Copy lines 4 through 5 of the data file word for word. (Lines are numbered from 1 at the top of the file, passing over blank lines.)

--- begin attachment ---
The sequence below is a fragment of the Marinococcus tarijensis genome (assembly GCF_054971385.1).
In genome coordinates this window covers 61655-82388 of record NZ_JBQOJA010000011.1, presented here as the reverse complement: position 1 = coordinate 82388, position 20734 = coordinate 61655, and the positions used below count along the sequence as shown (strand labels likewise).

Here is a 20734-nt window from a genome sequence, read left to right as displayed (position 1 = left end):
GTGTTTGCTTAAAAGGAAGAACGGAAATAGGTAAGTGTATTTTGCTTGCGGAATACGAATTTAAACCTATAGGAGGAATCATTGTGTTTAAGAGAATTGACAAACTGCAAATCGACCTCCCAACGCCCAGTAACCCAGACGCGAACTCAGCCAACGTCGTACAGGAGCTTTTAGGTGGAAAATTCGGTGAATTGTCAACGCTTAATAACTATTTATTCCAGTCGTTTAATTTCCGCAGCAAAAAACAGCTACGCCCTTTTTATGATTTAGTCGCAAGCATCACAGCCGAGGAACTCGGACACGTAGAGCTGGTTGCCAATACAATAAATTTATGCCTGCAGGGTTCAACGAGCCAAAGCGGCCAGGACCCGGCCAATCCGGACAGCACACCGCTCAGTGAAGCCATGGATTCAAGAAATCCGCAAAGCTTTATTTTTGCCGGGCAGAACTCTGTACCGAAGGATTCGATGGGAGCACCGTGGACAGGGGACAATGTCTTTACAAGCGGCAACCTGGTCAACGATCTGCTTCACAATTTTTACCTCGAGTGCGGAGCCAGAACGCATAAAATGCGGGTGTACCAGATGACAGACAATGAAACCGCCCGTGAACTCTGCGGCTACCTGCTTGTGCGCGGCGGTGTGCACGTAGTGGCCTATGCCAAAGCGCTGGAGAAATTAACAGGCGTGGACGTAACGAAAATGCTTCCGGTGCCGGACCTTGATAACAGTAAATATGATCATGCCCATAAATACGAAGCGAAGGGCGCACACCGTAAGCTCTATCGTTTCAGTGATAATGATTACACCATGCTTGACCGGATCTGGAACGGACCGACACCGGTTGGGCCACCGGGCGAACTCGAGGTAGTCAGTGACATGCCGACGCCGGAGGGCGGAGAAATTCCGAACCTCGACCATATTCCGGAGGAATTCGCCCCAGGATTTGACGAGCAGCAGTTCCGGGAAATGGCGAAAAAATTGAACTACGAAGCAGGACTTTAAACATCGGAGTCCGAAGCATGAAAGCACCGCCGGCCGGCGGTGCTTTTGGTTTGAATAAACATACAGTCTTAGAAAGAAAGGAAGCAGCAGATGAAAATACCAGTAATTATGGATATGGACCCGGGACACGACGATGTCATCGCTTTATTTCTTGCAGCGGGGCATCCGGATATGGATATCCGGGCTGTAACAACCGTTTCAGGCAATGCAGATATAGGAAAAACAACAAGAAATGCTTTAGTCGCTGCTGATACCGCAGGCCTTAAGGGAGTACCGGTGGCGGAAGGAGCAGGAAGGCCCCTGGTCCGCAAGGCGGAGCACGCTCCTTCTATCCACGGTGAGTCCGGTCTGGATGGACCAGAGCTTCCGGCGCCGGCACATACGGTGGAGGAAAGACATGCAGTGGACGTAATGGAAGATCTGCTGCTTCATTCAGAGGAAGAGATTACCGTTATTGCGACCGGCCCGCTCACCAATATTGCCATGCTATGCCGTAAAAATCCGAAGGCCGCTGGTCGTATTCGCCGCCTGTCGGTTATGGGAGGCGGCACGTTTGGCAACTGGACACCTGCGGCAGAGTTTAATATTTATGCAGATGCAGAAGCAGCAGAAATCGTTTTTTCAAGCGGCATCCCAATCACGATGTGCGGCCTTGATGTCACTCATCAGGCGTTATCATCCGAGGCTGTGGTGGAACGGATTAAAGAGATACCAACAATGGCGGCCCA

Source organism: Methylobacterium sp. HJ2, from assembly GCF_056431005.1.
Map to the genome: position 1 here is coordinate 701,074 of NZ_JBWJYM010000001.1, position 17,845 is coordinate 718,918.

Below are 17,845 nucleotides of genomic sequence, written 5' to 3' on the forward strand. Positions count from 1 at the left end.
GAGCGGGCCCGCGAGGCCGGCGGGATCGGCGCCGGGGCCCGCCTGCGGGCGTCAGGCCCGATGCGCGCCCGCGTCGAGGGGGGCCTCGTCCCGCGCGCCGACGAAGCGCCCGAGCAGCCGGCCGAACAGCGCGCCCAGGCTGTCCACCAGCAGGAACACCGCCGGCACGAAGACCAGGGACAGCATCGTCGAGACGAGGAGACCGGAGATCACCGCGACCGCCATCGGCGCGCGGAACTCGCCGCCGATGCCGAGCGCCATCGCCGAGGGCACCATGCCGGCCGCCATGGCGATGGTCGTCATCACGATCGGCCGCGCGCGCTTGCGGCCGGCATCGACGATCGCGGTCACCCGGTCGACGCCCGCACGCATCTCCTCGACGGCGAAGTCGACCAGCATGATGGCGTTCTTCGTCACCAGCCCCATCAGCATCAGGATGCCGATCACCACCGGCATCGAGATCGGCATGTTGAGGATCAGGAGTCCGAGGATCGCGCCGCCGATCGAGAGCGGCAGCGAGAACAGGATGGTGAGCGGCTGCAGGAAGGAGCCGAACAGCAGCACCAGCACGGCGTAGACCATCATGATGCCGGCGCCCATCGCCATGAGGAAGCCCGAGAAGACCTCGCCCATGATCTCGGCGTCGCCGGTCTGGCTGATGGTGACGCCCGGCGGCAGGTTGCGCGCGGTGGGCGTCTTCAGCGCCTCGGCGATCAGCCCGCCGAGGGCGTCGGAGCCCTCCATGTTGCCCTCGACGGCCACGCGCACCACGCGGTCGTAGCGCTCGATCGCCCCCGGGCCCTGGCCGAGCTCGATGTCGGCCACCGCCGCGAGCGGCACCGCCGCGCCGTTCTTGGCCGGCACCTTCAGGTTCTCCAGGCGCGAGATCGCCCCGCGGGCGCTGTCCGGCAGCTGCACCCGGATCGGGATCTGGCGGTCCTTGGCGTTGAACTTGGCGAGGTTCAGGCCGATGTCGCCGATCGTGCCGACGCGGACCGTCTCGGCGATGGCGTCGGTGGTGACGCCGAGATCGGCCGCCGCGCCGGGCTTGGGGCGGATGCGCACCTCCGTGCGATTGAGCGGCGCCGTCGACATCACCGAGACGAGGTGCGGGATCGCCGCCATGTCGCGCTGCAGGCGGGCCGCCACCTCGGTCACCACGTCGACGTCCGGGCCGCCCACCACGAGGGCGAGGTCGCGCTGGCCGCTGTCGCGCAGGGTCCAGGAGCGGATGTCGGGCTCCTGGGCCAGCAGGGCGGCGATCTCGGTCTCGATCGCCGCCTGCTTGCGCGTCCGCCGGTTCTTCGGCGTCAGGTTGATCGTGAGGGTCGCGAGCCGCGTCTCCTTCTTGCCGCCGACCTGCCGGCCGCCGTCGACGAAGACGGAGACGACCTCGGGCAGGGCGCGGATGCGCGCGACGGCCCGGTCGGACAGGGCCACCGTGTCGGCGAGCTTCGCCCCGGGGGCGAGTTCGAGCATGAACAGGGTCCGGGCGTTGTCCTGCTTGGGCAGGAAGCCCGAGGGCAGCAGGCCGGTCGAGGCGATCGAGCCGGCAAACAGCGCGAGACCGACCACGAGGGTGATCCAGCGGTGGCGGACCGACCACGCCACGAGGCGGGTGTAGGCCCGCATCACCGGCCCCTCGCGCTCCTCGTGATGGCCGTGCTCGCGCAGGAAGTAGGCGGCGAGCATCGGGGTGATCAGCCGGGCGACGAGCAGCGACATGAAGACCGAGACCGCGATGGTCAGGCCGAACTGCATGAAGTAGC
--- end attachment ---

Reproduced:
GTGTTTGCTTAAAAGGAAGAACGGAAATAGGTAAGTGTATTTTGCTTGCGGAATACGAATTTAAACCTATAGGAGGAATCATTGTGTTTAAGAGAATTGACAAACTGCAAATCGACCTCCCAACGCCCAGTAACCCAGACGCGAACTCAGCCAACGTCGTACAGGAGCTTTTAGGTGGAAAATTCGGTGAATTGTCAACGCTTAATAACTATTTATTCCAGTCGTTTAATTTCCGCAGCAAAAAACAGCTACGCCCTTTTTATGATTTAGTCGCAAGCATCACAGCCGAGGAACTCGGACACGTAGAGCTGGTTGCCAATACAATAAATTTATGCCTGCAGGGTTCAACGAGCCAAAGCGGCCAGGACCCGGCCAATCCGGACAGCACACCGCTCAGTGAAGCCATGGATTCAAGAAATCCGCAAAGCTTTATTTTTGCCGGGCAGAACTCTGTACCGAAGGATTCGATGGGAGCACCGTGGACAGGGGACAATGTCTTTACAAGCGGCAACCTGGTCAACGATCTGCTTCACAATTTTTACCTCGAGTGCGGAGCCAGAACGCATAAAATGCGGGTGTACCAGATGACAGACAATGAAACCGCCCGTGAACTCTGCGGCTACCTGCTTGTGCGCGGCGGTGTGCACGTAGTGGCCTATGCCAAAGCGCTGGAGAAATTAACAGGCGTGGACGTAACGAAAATGCTTCCGGTGCCGGACCTTGATAACAGTAAATATGATCATGCCCATAAATACGAAGCGAAGGGCGCACACCGTAAGCTCTATCGTTTCAGTGATAATGATTACACCATGCTTGACCGGATCTGGAACGGACCGACACCGGTTGGGCCACCGGGCGAACTCGAGGTAGTCAGTGACATGCCGACGCCGGAGGGCGGAGAAATTCCGAACCTCGACCATATTCCGGAGGAATTCGCCCCAGGATTTGACGAGCAGCAGTTCCGGGAAATGGCGAAAAAATTGAACTACGAAGCAGGACTTTAAACATCGGAGTCCGAAGCATGAAAGCACCGCCGGCCGGCGGTGCTTTTGGTTTGAATAAACATACAGTCTTAGAAAGAAAGGAAGCAGCAGATGAAAATACCAGTAATTATGGATATGGACCCGGGACACGACGATGTCATCGCTTTATTTCTTGCAGCGGGGCATCCGGATATGGATATCCGGGCTGTAACAACCGTTTCAGGCAATGCAGATATAGGAAAAACAACAAGAAATGCTTTAGTCGCTGCTGATACCGCAGGCCTTAAGGGAGTACCGGTGGCGGAAGGAGCAGGAAGGCCCCTGGTCCGCAAGGCGGAGCACGCTCCTTCTATCCACGGTGAGTCCGGTCTGGATGGACCAGAGCTTCCGGCGCCGGCACATACGGTGGAGGAAAGACATGCAGTGGACGTAATGGAAGATCTGCTGCTTCATTCAGAGGAAGAGATTACCGTTATTGCGACCGGCCCGCTCACCAATATTGCCATGCTATGCCGTAAAAATCCGAAGGCCGCTGGTCGTATTCGCCGCCTGTCGGTTATGGGAGGCGGCACGTTTGGCAACTGGACACCTGCGGCAGAGTTTAATATTTATGCAGATGCAGAAGCAGCAGAAATCGTTTTTTCAAGCGGCATCCCAATCACGATGTGCGGCCTTGATGTCACTCATCAGGCGTTATCATCCGAGGCTGTGGTGGAACGGATTAAAGAGATACCAACAATGGCGGCCCA

Source organism: Methylobacterium sp. HJ2, from assembly GCF_056431005.1.